We’ve all experienced it.
We hate getting up on the days we have to work. We drudge thru the shift, barely able to turn a smile. We love the residents, but lately everything they do bothers us. We cringe when the nurse seeks us out. We hold some resentment towards our peers. And we really feel angry with management.
Job burnout is common among nurses and CNA’s. The work itself is very hard; the environment can be unforgiving. The workload can be unbearable. Add to this the low pay and low level of respect we get, it’s no wonder more of us don’t burn out sooner.
The MAYO Clinic offers the following symptoms to consider:
Have you become cynical or critical at work?
Do you drag yourself to work and have trouble getting started once you arrive?
Have you become irritable or impatient with co-workers, customers or clients?
Do you lack the energy to be consistently productive?
Do you lack satisfaction from your achievements?
Do you feel disillusioned about your job?
Are you using food, drugs or alcohol to feel better or to simply not feel?
Have your sleep habits or appetite changed?
Are you troubled by unexplained headaches, backaches or other physical complaints?
So what does the average CNA do when he or she has had enough of work?
Sometimes a mental health day is just what a doctor would order. Taking a vacation works wonders as well. Just getting away from it all can refresh us and keep on an even keel.
If this isn’t helpful, there are other things we can do:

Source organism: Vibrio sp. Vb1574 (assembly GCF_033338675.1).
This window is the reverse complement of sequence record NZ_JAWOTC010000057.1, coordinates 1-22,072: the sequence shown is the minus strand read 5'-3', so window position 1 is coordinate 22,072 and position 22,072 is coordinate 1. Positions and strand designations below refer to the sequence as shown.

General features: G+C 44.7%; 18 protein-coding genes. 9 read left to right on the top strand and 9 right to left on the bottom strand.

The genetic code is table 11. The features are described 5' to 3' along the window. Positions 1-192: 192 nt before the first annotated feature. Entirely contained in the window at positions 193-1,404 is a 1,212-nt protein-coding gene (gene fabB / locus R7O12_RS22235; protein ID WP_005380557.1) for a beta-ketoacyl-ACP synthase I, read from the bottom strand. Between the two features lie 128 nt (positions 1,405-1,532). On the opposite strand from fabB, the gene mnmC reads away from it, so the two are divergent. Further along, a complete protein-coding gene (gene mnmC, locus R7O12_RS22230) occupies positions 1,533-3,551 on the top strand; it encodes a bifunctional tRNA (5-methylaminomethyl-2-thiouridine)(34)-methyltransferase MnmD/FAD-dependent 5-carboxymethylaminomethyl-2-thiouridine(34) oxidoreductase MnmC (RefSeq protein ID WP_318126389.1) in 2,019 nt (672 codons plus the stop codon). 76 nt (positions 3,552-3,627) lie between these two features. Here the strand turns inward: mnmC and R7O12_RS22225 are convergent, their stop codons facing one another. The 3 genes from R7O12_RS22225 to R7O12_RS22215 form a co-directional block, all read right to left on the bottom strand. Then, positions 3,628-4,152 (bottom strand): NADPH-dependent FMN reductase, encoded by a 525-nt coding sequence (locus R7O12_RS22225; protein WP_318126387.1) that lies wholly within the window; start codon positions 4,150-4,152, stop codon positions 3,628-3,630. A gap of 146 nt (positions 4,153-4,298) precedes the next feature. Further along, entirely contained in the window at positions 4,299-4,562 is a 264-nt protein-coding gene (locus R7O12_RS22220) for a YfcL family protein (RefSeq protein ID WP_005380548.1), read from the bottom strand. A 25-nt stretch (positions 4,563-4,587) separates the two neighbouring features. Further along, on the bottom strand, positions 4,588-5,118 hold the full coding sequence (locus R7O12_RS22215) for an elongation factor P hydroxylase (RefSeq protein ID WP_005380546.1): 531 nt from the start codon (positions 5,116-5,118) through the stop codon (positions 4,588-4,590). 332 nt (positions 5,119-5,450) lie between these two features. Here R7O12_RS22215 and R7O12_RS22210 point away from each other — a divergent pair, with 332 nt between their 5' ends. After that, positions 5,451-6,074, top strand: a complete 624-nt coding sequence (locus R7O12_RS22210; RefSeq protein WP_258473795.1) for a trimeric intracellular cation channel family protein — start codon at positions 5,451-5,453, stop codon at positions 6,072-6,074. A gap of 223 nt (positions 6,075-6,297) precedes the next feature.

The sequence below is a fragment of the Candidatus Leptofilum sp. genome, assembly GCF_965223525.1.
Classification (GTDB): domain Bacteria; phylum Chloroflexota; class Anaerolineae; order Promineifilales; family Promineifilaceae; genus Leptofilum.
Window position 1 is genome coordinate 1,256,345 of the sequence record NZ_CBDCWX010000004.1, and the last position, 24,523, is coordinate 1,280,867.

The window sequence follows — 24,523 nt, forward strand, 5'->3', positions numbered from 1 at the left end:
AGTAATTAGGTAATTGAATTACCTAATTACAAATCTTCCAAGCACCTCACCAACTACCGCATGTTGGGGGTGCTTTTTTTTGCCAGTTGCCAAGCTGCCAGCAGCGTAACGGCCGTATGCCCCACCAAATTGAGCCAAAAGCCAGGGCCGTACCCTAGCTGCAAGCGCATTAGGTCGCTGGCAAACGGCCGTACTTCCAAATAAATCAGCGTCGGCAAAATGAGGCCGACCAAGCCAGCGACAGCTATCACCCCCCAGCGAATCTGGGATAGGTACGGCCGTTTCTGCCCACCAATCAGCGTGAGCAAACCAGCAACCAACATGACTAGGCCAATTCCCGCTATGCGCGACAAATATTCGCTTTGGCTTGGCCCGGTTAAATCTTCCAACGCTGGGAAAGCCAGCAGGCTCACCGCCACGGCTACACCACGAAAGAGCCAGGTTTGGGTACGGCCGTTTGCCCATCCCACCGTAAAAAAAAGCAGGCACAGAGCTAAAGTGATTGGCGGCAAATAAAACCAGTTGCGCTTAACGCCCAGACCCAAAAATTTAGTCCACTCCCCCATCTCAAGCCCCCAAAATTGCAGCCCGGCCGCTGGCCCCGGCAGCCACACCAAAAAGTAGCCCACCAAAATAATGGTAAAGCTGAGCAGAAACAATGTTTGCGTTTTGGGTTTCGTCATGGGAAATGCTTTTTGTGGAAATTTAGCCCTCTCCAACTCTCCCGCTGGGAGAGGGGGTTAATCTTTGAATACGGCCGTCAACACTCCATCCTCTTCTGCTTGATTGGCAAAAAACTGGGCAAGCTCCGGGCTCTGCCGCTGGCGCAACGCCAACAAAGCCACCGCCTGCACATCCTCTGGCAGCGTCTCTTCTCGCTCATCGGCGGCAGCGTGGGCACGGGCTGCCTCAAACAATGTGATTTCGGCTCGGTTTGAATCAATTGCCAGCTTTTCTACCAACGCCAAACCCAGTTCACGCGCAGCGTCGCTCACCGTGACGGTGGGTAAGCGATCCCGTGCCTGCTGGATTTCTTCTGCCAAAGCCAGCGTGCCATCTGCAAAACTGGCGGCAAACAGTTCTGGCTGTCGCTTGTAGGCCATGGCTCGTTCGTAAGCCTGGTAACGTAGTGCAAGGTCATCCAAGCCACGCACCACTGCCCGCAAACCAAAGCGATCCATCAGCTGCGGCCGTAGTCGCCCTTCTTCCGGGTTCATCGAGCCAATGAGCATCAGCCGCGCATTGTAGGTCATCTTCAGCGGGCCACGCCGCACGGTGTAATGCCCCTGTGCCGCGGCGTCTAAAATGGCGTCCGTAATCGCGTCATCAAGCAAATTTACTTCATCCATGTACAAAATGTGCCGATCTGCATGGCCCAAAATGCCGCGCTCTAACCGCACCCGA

Sometimes it is helpful to simply transfer to another shift at the facility you work at. Many CNAs get bored with the routines of the shifts they work. A new routine, with new peers can change things up for CNAs.
Other times, going from full time status to part time can help if one can afford this. Just knowing you don’t have to work so many hours every week can really lesson the burdensome thoughts you have.
Other times no amount of days off and shift changes can take away the misery of being totally burnt out from work. Getting another job isn’t always an option, but if you continue to feel this way for more than a month or so, a new job might be needed.
Will a new job at a different facility be helpful? For those who are troubled by a particular facilities policies and rates of pay, the answer to this would be YES.
For those who are fed up with the physical demands of the job- lifting, pulling, tugging, pushing, transferring helpless people all day; watching the inevitable decline of older people day in and day out- a new CAREER might be in order. Nursing work is nursing work. Although many RN’s and LPN/LVNs don’t have the same job descriptions, the physical requirements will be the same. A career change would be something I would consider if I were not able to do the physical aspects of the job.